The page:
website in April.  You can read it on-line at www.haleisner.com
(ARNewsline(tm))

**

BREAK 2

This is ham radio news for todays radio amateur.  From the United States of
America, We are the Amateur Radio Newsline with links to the world from our
only official website at www.arnewsline.org and being relayed by the volunteer
services of the following radio amateur:

(5 sec pause here)

**

HAMS HELPING HAMS:  THE MIKE NEWBOLD, K0YO FUND

A fund to help 6 meter rover operator Mike Newbold, K0YO.  It was set up by a
group of hams who value Newbolds contributions by putting his life
on-the-line to get rare grid squares on the air.  And late last year it almost
cost him his life.  Bruce Tennant, K6PZW, has the rest of the story:

--

According to a posting on QRZ.com made for Phil Krichbaum, N0KE , Mike Newbold,
K0YO, was vacationing in Baja Mexico just before Christmas 2003.  He was
savagely beaten with a pipe, robbed and left for dead.  The same thugs also
killed two Canadian surfers who were camping about 100 yards away from Newbold
and threw their bodies and those of their dogs over a cliff.

Kirchbaum says that Newbold crawled 3 kilometers on his hands and knees through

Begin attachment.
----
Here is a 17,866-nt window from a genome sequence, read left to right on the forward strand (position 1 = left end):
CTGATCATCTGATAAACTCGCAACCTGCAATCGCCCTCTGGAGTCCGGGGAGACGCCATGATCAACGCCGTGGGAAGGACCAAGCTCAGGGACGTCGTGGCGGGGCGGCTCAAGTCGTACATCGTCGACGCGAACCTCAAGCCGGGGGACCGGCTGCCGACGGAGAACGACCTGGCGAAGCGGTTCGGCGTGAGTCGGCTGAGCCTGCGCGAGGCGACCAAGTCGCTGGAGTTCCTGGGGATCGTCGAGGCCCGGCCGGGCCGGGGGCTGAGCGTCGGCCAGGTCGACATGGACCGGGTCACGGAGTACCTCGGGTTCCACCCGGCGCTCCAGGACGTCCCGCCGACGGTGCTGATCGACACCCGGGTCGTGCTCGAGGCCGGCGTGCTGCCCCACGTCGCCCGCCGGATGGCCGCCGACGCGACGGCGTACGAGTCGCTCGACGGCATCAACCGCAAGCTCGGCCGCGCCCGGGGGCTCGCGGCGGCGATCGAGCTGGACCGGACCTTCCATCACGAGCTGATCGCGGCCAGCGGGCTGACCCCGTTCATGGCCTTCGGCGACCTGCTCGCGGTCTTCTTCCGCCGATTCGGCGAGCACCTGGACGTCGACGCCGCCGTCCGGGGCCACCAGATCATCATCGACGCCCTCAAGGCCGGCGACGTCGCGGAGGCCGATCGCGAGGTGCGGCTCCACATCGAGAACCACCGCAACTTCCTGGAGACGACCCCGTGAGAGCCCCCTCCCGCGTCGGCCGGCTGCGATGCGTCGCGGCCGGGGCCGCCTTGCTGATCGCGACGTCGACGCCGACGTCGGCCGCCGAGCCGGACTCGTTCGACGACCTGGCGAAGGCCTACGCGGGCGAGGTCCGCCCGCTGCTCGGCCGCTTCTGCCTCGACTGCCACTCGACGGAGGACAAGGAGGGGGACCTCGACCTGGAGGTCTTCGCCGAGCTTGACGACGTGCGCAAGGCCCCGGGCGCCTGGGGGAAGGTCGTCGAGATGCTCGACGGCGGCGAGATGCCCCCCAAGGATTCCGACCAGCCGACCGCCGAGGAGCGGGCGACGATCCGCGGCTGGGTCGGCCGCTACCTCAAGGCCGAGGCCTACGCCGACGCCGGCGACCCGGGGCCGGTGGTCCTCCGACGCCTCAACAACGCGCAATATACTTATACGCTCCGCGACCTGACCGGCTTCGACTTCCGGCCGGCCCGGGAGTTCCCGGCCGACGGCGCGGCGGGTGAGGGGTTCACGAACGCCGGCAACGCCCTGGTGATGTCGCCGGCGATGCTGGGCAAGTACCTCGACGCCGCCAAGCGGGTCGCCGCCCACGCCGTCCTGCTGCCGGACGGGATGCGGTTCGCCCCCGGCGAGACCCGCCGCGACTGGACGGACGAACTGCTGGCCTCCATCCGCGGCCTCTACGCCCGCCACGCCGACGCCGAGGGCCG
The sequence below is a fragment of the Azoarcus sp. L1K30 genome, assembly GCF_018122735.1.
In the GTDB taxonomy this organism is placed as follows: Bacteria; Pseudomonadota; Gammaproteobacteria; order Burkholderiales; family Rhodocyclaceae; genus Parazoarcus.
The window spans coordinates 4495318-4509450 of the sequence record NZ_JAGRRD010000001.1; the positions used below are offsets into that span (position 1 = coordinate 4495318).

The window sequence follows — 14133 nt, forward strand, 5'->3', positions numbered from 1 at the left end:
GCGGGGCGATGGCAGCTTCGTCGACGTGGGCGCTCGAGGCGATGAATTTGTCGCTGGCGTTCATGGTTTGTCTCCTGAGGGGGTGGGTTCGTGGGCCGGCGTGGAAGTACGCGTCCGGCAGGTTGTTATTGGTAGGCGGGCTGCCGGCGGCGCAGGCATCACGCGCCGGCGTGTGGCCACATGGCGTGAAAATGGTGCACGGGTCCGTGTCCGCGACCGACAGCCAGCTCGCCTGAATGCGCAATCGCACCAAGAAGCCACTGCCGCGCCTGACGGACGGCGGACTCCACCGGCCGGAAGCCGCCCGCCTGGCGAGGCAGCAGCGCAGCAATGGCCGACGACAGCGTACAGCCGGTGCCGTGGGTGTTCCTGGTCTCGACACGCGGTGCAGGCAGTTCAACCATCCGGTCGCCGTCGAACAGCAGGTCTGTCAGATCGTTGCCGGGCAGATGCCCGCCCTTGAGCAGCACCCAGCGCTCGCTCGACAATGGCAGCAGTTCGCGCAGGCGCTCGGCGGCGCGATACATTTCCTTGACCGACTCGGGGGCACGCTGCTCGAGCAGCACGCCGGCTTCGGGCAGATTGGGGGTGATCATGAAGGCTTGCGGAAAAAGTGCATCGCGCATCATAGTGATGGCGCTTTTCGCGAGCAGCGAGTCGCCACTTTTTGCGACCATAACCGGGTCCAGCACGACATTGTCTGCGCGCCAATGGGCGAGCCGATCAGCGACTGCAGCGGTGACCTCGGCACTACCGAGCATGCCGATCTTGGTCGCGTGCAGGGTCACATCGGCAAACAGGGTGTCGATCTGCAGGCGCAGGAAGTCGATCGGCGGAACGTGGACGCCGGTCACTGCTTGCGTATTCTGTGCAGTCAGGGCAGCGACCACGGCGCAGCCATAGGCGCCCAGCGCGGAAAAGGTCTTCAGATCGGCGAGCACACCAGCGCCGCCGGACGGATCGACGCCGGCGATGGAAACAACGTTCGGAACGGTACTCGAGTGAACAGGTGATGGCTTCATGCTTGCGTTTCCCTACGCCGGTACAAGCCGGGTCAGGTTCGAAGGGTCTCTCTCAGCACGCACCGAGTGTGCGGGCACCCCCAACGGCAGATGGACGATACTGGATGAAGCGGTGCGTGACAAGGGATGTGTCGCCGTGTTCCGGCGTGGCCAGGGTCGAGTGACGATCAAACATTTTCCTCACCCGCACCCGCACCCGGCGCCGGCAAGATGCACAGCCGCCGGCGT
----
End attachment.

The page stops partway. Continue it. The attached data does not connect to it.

cactus and over rocks to a road where he had a better chance of being located.
Some surfers from Los Angeles found him the next day.  They took him to a
medical facility and contacted the police.  They then transported Newbold back
to California for further medical treatment.  Newbold then went back to
Steamboat Springs, Colorado, where his son took him for additional medical care
and then home for a Christmas eve dinner. Kirchbaum says he has since visited
Newbold brought him a 2 meter F-M radio donated by Bob Ludtke, K9MWM.  Thats
where he learned that the value of items lost and stolen in Baja easily exceeds
$10,000.

To help defray the cost of replacing Newbolds pick-up truck, camper and ham
radio gear that he and Gary Yantis, W0TM have established he Mike Newbold Fund.
 If anyone would care to make a donation to help get Newbold back on the road
to rare grids, please contact W0TM or N0KE.  Their respective e-mail addresses

For the Amateur Radio Newsline, Im Bruce Tennant, K6PZW, in Los Angeles.

--

You can read more about Mike Newbold, K0YO, and what happened to him on-line on
line on the newspages at www.qrz.com  (QRZ.COM)

**

HAM RADIO IN SPACE:  SUCCESSFUL OHIO ISS CONTACT

Friday, February 20th was a great day for youngsters at Ohios  Glenwood
Elementary School.  Thats when International Space Station Commander Mike
Foale, KB5UAC successfully answered questions from a number of students.
Better yet, Bill Chalkin, KA8VIT, in nearby South Euclid was listening and
recording.  Take a listen to a ham radio from space:

--